And if we do have a brain but no biological life (an intelligent machine), then that object can experience suffering. So, it would be morally wrong to simulate a human brain that is experiencing pain, because that simulation would give rise to a conscious entity that really experiences that pain.

  • http://blogs.discovermagazine.com/cosmicvariance/mark/ Mark

    alienmist – I don’t know what writer you’re referring to, but if his/her reasons for “not jumping on the anti-bush bandwagon” are the ones you gave, I most certainly don’t concur with the “wise” description. I also don’t think this post is about jumping on a bandwagon – I’ve detested the decisions this guy makes since day 1.

    Hi Mark. It is possible that Bush’s position is defensible, but not by him. A smart, rational person – you maybe – could make a very persuasive case. I actually doubt I’d buy it, but I acknowledge the possibility. However, the leader of this country bases his decision, whether I agree with the ultimate decision or not, on ideology, not on the kind of process I, and I suspect you, think are necessary.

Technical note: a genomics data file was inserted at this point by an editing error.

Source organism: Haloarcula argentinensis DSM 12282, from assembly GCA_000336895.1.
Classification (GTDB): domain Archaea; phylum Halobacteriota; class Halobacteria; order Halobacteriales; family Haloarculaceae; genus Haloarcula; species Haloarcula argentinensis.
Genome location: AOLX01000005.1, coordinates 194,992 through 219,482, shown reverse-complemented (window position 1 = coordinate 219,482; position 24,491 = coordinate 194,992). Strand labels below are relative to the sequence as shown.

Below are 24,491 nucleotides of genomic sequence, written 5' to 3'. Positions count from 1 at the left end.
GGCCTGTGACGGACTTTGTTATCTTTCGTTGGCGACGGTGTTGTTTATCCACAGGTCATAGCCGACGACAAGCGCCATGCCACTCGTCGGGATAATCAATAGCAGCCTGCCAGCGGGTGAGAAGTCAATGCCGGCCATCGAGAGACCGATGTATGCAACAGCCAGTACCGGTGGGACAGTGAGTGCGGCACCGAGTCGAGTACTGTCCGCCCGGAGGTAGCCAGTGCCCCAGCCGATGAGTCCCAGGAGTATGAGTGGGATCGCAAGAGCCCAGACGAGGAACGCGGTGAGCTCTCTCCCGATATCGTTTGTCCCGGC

His arbitrary decision is likely to affect the lives of millions, and deserves a more nuanced, informed, and reasonable consideration than our theocratic leader is prepared to devote to it.

    As to

    I only wish that this President would show some semblance of a moral code in areas related to postpartum human beings …

    – I couldn’t agree more.

  • Jason Dick

    I’m sorry, but there is no rational defense against people who would stop stem cell research. None whatsoever.